Following the 2011 popular uprising that toppled a decades-long authoritarian regime, Yemen began transitioning to democracy. The uprising was largely in response to the systemic failure of the previous regime to adopt policies capable of generating economic opportunity.
Private sector and civil society participation in policymaking is key to strengthening Yemen’s business environment, spurring economic growth, and ultimately safeguarding Yemen’s democratic transition. To overcome the poverty, inequality, and patronage that fragments society and undermines the long term viability of the transition process in Yemen civil society, the business community and political leaders need work together to build consensus on a roadmap for reform.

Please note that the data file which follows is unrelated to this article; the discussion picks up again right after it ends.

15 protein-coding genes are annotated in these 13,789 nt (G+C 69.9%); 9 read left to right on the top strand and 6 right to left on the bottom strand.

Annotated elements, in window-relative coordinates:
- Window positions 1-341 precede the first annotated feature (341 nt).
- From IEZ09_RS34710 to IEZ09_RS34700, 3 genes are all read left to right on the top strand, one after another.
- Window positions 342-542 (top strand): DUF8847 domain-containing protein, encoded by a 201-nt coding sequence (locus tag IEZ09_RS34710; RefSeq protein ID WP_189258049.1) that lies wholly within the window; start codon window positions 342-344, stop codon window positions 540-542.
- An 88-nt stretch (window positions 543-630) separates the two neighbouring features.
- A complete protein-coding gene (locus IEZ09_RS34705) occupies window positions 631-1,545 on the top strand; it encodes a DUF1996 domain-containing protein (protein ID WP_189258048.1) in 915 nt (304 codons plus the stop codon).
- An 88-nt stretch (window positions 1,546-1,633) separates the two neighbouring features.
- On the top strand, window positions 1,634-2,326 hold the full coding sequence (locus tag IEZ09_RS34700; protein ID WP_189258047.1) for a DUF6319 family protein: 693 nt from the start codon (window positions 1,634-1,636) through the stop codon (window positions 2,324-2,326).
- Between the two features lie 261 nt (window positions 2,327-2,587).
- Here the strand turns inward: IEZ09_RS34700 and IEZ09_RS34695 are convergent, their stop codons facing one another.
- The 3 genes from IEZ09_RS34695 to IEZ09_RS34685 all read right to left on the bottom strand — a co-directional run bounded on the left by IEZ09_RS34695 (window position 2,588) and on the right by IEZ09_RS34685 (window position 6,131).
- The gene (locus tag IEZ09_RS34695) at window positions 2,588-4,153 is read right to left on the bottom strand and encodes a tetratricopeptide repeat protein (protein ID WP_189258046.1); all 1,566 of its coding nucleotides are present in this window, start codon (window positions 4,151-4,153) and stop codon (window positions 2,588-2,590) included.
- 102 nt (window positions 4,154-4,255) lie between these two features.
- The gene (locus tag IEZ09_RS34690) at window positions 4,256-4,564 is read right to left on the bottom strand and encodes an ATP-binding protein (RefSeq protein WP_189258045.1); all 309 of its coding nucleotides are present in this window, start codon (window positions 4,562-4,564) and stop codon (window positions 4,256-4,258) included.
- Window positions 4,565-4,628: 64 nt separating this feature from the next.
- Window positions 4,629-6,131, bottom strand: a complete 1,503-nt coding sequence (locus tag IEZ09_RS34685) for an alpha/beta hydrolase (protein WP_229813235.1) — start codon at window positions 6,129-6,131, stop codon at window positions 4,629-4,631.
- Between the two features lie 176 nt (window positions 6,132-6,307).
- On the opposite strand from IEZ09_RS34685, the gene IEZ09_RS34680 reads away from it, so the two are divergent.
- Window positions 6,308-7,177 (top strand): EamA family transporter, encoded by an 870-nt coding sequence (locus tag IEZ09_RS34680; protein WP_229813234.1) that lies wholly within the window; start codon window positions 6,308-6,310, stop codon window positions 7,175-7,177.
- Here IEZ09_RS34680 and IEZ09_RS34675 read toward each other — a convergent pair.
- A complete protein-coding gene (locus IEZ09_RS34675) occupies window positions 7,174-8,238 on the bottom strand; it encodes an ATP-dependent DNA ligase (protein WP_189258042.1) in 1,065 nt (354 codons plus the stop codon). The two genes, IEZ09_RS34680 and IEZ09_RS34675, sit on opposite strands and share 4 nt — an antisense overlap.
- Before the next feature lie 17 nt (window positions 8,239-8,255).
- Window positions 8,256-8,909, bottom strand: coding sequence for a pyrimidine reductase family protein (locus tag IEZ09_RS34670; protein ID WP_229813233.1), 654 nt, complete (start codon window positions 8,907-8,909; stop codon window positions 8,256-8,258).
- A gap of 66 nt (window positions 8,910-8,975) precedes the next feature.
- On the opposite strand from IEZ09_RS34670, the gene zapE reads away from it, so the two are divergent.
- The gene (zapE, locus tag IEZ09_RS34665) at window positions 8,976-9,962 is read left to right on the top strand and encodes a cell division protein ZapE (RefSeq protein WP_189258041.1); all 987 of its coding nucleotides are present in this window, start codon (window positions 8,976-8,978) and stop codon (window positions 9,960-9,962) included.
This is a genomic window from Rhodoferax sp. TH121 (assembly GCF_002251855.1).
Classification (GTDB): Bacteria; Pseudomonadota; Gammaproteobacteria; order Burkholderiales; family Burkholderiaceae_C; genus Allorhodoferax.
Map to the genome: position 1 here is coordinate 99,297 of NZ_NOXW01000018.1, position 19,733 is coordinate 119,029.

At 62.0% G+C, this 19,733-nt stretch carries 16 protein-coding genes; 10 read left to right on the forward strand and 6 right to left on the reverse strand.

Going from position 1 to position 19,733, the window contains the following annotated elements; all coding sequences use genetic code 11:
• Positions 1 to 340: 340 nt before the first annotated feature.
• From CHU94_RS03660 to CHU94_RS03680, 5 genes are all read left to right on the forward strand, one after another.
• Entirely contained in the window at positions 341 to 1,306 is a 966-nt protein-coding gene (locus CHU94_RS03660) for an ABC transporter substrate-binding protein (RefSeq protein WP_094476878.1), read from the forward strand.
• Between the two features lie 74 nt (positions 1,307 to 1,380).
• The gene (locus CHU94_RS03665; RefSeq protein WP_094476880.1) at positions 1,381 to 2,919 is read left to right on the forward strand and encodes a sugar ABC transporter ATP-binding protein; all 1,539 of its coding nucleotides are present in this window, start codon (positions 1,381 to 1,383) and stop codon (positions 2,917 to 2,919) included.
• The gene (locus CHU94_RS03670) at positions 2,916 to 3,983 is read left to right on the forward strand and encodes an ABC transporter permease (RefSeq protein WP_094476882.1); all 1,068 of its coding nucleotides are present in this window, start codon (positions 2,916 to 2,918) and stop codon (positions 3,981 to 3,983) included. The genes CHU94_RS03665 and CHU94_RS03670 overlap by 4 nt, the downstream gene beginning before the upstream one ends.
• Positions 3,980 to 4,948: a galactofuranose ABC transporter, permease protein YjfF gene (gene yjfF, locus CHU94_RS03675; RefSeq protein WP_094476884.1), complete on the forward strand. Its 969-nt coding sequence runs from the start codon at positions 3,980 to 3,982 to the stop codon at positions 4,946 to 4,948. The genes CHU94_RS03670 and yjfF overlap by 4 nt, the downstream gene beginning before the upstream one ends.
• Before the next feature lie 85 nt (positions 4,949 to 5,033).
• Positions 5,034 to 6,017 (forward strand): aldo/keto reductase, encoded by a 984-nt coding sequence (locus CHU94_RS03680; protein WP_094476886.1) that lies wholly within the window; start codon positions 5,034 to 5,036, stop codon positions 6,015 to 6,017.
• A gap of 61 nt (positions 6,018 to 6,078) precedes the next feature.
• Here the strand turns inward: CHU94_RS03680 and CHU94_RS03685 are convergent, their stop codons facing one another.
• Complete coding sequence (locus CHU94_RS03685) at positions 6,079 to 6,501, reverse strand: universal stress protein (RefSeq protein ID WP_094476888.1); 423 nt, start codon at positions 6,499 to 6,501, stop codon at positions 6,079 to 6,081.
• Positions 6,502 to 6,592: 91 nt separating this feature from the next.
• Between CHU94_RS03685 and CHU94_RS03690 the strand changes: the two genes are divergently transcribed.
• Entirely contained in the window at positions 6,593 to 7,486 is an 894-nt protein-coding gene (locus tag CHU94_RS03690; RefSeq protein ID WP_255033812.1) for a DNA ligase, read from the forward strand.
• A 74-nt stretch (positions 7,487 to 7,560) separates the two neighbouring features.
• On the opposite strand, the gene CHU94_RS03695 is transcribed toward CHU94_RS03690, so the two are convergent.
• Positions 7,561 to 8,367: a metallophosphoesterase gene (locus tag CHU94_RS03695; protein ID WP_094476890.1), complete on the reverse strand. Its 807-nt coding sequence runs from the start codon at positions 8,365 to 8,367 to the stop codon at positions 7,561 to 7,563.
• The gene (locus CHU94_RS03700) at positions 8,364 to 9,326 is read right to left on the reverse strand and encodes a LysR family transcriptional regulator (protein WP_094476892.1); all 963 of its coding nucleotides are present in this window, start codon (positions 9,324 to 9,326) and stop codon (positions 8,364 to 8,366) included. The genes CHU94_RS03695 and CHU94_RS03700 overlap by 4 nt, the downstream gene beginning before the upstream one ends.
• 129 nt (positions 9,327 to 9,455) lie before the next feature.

Yemen’s National Dialogue Conference (NDC) is a six-month consultative process composed of 565 delegates, representing rival factions and marginalized groups, designed to include all relevant stakeholders in rebuilding the political and legal framework that governs Yemen. The National Dialogue is unique among countries in the region and its outcome will determine the country’s institutional framework and transitional trajectory.
To help build legitimacy and agreement on economic reforms and ensure buy-in from Yemeni citizens, the private sector, and government officials, the Center for International Private Enterprise (CIPE) and its local partners the Political Development Forum (PDF), the Studies and Economic Media Center (SEMC), and the Human Rights Information & Training Center (HRITC)